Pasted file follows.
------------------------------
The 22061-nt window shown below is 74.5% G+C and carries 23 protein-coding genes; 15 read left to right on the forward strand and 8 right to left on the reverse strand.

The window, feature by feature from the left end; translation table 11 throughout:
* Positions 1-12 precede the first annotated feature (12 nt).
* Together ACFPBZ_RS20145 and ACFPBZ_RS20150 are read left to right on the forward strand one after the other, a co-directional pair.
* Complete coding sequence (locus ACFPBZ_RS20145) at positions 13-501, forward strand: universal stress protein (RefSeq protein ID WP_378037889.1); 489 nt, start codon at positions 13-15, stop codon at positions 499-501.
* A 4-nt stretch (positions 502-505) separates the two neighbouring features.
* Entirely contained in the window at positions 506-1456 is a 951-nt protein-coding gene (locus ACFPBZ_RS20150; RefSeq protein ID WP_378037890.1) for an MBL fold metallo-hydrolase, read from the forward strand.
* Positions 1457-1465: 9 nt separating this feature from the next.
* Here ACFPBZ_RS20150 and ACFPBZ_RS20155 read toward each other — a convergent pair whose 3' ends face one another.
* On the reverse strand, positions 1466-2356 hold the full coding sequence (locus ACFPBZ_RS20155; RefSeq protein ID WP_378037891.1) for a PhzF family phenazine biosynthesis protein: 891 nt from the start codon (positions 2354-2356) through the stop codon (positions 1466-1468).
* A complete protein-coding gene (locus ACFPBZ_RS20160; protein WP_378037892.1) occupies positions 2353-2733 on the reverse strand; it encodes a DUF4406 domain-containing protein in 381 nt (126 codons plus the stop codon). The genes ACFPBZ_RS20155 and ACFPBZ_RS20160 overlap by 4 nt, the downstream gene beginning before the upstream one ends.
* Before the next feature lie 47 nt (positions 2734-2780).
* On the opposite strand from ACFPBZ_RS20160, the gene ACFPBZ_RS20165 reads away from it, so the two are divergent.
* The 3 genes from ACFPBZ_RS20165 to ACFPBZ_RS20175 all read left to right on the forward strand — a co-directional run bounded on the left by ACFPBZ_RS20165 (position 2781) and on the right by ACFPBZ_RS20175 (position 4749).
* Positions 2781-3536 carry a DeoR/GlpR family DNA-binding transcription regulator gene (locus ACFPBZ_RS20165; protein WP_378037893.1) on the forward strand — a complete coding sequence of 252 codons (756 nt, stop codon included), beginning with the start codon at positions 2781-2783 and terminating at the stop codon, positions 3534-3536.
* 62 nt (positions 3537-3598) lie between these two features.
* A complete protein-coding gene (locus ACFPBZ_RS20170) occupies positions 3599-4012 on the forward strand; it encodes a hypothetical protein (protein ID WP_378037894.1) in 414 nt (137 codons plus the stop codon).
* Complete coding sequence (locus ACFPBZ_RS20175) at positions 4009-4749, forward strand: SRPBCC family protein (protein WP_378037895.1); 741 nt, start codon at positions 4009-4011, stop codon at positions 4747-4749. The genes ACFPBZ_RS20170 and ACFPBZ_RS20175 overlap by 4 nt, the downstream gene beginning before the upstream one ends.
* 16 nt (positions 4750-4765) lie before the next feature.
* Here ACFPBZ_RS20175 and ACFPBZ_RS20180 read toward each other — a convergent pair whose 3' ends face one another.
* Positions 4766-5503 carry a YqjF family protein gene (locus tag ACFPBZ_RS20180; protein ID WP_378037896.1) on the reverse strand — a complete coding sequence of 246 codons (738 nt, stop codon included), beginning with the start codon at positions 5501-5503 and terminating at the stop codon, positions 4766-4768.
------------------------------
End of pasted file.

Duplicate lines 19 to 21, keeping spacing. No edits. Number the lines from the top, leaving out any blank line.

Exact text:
* 16 nt (positions 4750-4765) lie before the next feature.
* Here ACFPBZ_RS20175 and ACFPBZ_RS20180 read toward each other — a convergent pair whose 3' ends face one another.
* Positions 4766-5503 carry a YqjF family protein gene (locus tag ACFPBZ_RS20180; protein ID WP_378037896.1) on the reverse strand — a complete coding sequence of 246 codons (738 nt, stop codon included), beginning with the start codon at positions 5501-5503 and terminating at the stop codon, positions 4766-4768.